Google forbids its employees to use Zoom at work
Google has blocked access to Zoom on the computers of its employees. The company says the reason for the ban is “service security problems,” writes Business Insider. Zoom head Eric Yuan hired a former Facebook security chief to help the service deal with data leaks.
Google sent emails to all employees who have Zoom installed on work computers, and warned that the application will stop working.
“We are opposed to our employees using applications that are not part of the Google ecosystem and do not meet our security standards,” said a company representative. Google has its own Meet video call service, which competes with Zoom. “Employees who used Zoom to stay in touch with family and friends can continue to do this through a web browser or mobile phone,” he added.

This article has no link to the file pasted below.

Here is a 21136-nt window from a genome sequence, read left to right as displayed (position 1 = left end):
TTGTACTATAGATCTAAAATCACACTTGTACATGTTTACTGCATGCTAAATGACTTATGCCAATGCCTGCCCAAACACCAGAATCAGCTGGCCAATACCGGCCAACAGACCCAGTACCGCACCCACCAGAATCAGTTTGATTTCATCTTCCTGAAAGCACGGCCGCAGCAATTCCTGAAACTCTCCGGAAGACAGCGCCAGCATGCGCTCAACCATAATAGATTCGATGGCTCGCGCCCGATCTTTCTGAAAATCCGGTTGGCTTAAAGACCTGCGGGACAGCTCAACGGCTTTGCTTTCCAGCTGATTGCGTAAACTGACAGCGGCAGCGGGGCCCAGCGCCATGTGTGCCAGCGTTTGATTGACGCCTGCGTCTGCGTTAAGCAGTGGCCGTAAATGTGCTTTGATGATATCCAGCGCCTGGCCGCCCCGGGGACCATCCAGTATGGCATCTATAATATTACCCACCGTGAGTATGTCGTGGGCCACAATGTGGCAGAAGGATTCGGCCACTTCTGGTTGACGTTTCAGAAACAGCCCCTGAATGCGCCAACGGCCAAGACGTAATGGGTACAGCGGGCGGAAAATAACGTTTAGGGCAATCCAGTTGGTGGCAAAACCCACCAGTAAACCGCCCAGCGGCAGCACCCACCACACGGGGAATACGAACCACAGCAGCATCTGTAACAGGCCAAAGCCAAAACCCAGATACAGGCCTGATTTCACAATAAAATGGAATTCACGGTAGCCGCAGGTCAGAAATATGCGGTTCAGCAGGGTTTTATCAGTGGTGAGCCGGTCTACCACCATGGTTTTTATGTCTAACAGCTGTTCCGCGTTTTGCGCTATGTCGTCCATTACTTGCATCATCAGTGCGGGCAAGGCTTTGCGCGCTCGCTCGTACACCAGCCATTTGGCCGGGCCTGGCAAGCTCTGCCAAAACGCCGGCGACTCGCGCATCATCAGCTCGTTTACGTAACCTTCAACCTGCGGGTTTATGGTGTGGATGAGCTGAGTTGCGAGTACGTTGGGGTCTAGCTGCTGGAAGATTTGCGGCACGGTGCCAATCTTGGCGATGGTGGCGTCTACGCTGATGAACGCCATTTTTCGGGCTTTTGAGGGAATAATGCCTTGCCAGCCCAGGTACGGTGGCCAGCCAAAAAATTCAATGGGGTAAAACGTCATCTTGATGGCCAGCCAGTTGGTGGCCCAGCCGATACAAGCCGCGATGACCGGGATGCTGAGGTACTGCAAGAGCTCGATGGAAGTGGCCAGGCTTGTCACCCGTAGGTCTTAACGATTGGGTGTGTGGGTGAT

Earlier it became known that with the help of Zoom, hackers can listen to meetings, gain access to computer management or protected data.
This was learned by shareholders and filed a class action lawsuit against the company in the Federal Court of San Francisco. They accused Zoom and its employees of hiding information about the vulnerabilities of the service and transferring personal data to third-party companies, for example, Facebook. One of the shareholders, Michael Drieu, believes that public accusations against the service prevented the growth of the value of the shares.
The company’s CEO Eric Yuan admitted the flaws of the application and apologized for the fact that the security of the service did not live up to expectations. According to him, Zoom is working on implementing end-to-end encryption, but it will take several months. The company hired former Facebook security manager Alex Stamos as a consultant and created an advisory board to increase the privacy of the application.
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